Media Awareness Week: Nov 3-7

It’s media education week (MEW)!  So…what is it?

 

Media education is the process through which individuals become media literate – able to critically understand the nature, techniques and impacts of media messages and productions.

In Canadian schools, there is a growing awareness of the need to connect classroom learning to the real world and to bring media content into the classroom for analysis, evaluation and discovery.

Media education acknowledges and builds on the positive, creative and pleasurable dimensions of popular culture. It incorporates production of media texts and critical thinking – decoding, analyzing, synthesizing and evaluating media – to help us navigate through an increasingly complex media landscape. That landscape includes not only traditional and digital media, but also popular culture texts such as toys, fads, fashion, shopping malls and theme parks.

That’s just a snippet form the site’s about page (here).  Although this is its the third year running. I only became aware of it from a TV commercial (watch here) I just saw between cuts of Celebrity Rehab.  The ad begins with a series of text messages/IMs/emails/etc. flashing across the screen, starting with “your a moron”.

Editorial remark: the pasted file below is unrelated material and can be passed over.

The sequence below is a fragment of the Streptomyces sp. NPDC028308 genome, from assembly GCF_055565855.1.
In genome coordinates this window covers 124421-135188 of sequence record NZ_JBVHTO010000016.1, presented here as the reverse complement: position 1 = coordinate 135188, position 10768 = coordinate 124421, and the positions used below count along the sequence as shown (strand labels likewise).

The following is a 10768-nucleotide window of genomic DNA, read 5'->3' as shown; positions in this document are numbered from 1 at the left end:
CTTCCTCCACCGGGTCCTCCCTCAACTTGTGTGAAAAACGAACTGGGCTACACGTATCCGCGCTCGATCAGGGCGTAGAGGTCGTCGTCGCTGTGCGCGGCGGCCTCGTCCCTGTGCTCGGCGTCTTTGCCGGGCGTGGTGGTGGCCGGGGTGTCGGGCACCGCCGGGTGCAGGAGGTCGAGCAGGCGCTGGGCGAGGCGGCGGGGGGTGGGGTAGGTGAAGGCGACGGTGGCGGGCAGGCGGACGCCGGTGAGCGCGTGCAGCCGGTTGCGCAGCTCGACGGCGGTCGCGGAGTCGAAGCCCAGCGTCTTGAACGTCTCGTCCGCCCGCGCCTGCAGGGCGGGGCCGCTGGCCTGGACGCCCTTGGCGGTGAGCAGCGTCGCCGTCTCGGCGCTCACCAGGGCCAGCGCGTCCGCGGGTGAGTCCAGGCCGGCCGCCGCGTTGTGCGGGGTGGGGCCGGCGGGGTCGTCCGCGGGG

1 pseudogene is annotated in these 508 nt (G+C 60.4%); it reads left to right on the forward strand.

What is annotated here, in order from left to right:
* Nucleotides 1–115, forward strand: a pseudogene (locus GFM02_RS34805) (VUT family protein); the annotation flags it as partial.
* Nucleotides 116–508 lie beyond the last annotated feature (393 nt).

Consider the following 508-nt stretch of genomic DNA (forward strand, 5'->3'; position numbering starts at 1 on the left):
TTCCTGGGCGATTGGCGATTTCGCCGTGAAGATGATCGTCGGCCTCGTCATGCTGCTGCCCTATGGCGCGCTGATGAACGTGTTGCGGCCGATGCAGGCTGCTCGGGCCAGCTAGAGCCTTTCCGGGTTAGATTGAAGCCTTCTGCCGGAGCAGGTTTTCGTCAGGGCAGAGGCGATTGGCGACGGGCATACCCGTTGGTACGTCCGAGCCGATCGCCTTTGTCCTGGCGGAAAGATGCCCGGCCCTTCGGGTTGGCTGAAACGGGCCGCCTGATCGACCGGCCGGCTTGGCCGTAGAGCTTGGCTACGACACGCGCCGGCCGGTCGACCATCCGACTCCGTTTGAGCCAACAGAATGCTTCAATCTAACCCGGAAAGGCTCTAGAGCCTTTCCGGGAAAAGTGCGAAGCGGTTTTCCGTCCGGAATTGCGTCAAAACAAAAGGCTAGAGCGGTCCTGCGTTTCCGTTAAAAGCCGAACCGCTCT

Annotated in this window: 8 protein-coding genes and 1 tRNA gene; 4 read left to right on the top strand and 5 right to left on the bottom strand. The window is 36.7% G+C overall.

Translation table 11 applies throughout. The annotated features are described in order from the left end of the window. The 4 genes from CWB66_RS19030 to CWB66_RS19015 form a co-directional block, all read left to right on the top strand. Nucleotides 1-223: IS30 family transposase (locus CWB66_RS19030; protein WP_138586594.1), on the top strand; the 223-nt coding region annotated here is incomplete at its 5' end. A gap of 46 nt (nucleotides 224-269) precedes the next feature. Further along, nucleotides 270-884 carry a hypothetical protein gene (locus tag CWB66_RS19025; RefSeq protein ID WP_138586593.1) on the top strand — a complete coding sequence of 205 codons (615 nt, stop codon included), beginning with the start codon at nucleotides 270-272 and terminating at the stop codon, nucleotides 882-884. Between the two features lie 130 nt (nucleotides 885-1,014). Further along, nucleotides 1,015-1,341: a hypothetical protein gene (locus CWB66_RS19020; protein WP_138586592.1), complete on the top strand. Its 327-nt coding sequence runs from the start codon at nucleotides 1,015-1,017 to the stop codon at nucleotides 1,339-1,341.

The spot targets a very specific audience – young people in school, probably aged 10-18.  I agree that young people are particularly vulnerable to the hazards of new media forms, especially with respect to the four media concepts covered by MEW:

  1. Media are constructions
  2. Audiences negotiate meaning
  3. Media have commercial implications
  4. Ideological messages underpin all media

What about older folks?  Are our parents (and their parents) less likely to misinterpret and misunderstand new media?  Maybe their life experience (i.e. living through the popularization of radio, television, and the internet over the last 80 years) has primed them…what do you think?  Should there be a 50+ Media Education Week?

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terryman

Dave Semeniuk spends hours locked up in his office, thinking about the role the oceans play in controlling global climate, and unique ways of studying it. He'd also like to shamelessly plug his art practice: davidsemeniuk.com

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